LONDON - It used to be that the only thing to expect from Spain at major tournaments was that it would fall short of expectations.
These days, that would mean anything short of bringing home the title.
Having gone from perennial underachiever to the top of world football, Spain will be the team with the biggest target on its back at the European Championship.
"Our problem now is that we are not arriving to the final phase of the Euros like we did four years ago," Spain goalkeeper Iker Casillas said. "Then, the other teams knew us but we surprised people little by little until we deservedly won the tournament. Now, all the other national teams know how Spain plays and they are going to make it tough for us."
And there's no shortage of challengers hoping to knock the defending champions off their perch.
The Netherlands may again prove to be the biggest obstacle, bringing back most of the team that lost to Spain in extra time in the 2010 World Cup final. But the other usual suspects are credible contenders as well, with Germany, Italy, France, Portugal and England all bringing strong teams to Poland and Ukraine for the June 8-July 1 tournament.
And, since this is the Euros, no team can really be discounted off hand — as Greece showed in 2004 and Denmark did in 1992.
But until anyone proves otherwise, Spain is still the team to beat.
Having built a reputation as a country that always came up short in major tournaments, Spain finally managed to ride its attack-minded style of football all the way to the title at Euro 2008, then followed it up by winning the World Cup two years later.
This time they are without injured striker David Villa — who played a key role in both those title runs — but still have a wealth of talent led by Barcelona midfield duo Xavi Hernandez and Andres Iniesta. If Fernando Torres can rediscover his scoring form, Spain has every chance of continuing its modern dynasty and becoming the first team to defend its European title.
"We believe we have a great generation of players," Xavi said. "The whole world is keeping an eye on the team and there is a certain pressure, but a good one."
That also means there's less pressure on every other team, which they seem to view as a good thing as well.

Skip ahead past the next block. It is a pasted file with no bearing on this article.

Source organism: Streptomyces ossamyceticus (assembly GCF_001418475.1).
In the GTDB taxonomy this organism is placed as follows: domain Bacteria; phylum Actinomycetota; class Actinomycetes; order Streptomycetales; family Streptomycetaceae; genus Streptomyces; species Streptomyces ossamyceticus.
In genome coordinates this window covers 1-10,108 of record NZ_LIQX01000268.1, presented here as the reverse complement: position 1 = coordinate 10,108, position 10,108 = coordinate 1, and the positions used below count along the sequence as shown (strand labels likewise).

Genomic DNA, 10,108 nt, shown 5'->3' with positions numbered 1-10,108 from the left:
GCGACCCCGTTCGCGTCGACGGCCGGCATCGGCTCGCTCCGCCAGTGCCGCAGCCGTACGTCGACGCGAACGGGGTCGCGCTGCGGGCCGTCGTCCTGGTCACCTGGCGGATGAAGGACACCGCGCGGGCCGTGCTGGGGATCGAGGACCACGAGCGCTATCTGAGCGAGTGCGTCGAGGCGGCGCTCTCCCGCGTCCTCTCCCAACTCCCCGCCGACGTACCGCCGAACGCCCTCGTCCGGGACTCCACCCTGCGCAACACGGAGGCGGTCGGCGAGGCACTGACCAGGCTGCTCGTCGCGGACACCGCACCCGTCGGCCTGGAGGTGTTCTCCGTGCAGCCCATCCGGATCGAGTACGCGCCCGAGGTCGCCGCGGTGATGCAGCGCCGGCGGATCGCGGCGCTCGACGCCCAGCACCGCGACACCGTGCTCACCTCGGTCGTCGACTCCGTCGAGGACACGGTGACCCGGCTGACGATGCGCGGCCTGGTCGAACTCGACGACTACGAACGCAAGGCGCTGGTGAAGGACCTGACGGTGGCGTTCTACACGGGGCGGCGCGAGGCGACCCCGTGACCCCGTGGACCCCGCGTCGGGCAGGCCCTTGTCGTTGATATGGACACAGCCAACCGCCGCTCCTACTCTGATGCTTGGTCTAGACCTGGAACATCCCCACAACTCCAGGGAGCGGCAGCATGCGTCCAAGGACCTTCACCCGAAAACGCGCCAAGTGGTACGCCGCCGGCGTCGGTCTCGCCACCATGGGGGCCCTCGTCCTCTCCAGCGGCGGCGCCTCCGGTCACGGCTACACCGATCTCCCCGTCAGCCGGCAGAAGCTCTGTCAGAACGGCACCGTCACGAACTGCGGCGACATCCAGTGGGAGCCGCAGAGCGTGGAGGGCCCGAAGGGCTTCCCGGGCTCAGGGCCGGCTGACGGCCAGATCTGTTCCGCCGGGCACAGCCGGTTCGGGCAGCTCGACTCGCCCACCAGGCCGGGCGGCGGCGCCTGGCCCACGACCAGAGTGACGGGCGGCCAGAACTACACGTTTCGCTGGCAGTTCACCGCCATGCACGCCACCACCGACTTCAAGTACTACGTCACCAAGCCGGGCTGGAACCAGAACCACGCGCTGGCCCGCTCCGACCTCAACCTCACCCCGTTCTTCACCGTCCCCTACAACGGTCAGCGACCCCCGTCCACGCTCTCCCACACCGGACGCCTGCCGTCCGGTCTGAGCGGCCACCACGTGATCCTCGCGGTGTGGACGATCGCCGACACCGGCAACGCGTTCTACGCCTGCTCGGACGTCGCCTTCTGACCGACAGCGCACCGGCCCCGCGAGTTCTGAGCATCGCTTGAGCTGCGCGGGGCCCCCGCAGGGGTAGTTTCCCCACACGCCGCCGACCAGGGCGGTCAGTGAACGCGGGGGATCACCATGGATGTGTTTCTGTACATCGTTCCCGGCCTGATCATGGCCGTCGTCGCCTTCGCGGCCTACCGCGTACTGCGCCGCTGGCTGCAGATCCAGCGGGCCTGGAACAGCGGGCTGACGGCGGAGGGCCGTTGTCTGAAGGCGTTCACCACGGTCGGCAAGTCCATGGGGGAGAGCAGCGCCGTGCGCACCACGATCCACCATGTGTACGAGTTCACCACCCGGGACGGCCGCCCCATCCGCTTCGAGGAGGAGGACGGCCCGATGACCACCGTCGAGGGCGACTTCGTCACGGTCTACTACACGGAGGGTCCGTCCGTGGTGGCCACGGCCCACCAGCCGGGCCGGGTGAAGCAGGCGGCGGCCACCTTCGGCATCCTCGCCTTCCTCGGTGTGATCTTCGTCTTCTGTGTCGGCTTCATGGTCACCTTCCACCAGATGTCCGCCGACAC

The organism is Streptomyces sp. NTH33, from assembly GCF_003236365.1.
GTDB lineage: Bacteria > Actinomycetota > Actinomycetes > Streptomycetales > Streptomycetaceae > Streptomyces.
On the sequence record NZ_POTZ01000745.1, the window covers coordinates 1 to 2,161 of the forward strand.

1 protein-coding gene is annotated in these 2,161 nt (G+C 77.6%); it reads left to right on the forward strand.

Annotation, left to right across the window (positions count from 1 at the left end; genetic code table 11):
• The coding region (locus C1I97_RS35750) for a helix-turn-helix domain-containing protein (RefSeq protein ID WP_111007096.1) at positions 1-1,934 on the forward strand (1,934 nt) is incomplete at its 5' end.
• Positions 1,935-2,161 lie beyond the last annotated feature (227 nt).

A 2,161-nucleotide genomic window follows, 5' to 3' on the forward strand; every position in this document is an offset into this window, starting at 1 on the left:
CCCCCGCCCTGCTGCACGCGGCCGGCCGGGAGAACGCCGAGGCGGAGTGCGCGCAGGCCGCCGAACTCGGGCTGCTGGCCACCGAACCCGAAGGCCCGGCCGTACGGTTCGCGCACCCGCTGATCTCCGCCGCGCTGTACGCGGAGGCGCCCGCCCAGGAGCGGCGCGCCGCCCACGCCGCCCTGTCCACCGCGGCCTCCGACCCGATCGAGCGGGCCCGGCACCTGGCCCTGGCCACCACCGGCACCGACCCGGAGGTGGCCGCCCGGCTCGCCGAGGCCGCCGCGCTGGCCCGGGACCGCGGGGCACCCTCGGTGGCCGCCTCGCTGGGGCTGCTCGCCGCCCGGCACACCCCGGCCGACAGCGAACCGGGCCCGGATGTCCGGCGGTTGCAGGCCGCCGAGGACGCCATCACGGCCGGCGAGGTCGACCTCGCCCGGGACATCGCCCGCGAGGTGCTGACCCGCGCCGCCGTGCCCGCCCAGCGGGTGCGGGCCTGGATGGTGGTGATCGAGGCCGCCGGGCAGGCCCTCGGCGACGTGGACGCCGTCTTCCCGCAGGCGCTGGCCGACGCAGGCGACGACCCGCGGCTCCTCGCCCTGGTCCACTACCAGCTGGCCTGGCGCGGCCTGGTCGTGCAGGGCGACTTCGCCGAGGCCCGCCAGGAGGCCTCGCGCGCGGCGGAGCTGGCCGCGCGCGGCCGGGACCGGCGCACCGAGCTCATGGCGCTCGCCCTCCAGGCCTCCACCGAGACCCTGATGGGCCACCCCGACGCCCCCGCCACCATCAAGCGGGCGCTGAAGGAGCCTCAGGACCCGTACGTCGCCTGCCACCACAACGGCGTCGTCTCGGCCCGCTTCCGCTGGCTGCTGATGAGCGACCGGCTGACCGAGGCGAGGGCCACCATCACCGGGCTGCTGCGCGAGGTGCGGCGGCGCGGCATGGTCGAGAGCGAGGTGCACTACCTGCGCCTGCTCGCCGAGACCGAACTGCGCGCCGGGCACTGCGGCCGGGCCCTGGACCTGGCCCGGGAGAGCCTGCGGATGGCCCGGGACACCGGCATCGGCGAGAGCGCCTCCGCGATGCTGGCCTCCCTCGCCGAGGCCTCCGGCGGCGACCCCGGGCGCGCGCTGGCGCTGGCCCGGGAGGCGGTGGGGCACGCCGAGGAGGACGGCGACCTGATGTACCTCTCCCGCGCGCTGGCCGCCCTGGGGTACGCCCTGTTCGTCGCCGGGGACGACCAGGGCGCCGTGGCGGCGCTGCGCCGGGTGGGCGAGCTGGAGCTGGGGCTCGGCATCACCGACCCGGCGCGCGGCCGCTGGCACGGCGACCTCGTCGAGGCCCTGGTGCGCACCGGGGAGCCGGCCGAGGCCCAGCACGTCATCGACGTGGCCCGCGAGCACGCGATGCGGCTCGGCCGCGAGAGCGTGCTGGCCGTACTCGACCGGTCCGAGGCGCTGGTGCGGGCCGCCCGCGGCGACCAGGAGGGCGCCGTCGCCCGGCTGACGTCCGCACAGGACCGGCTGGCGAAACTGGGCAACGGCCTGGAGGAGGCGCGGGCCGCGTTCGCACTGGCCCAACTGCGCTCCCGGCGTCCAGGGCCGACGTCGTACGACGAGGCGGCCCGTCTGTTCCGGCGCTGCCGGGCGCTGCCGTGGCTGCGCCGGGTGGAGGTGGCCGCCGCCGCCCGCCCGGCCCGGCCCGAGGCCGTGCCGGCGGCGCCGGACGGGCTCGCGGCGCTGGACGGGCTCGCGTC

One common theme in the pre-tournament talk is that many of the traditional powers are trying to set themselves up as underdogs.
"The Italy team is not going there as one of the favourites to win the European Championship," said Italy coach Cesare Prandelli, whose team faces Spain, Ireland and Croatia in Group C. "But I like to say that Italians know how to surprise."
France midfielder Samir Nasri was even more modest, saying his team may struggle even to advance from Group D, where it will face England, Sweden and co-host Ukraine. France is one of the biggest question marks of the tournament but is eager to make up for a disastrous 2010 World Cup, where it failed to win a game and imploded among infighting.
"We're a young team lacking in experience, so we're not favourite in the group," Nasri said. "France hasn't played well in an international competition since 2006."
The Germans, at least, are willing to say they're ready to take on Spain, which it lost to in the World Cup semifinals in South Africa.
"The Spaniards have a strong team, but we've gotten closer. We've gotten better," Germany midfielder Mesut Oezil said. "Our goal is to win the title."
To do that, Germany first has to get out of the toughest group of the tournament, having been drawn with the Netherlands, Portugal and Denmark — all four of which are ranked in the top 10 by FIFA.
"We're all aware how difficult our group is," said Portugal coach Paul Bento, who will rely on Cristiano Ronaldo to guide the team through the opening round.
The Dutch are expected to bring back 10 members of the starting lineup from the World Cup final, including creative quartet Wesley Sneijder, Arjen Robben, Robin van Persie and Rafael van der Vaart.
That means the Oranje are likely to stay true to their high-scoring, entertaining style of football — regardless of the opposition.
"You have to find the right balance, and (coach Bert Van Marwijk) wants to go back to what we had at the World Cup," Netherlands midfielder Nigel De Jong said.
Euro 2012 kicks off on June 8 with co-host Poland playing Greece in Group A, which also includes Russia and the Czech Republic and is seen by many as the weakest in the tournament without any top contenders.
Of course, Greece knows better than most how to spring a surprise.
"Greeks have a passion for football and I know my players will be determined," Greece coach Fernando Santos said. "We have some problems but that's no excuse. We are not going for a holiday."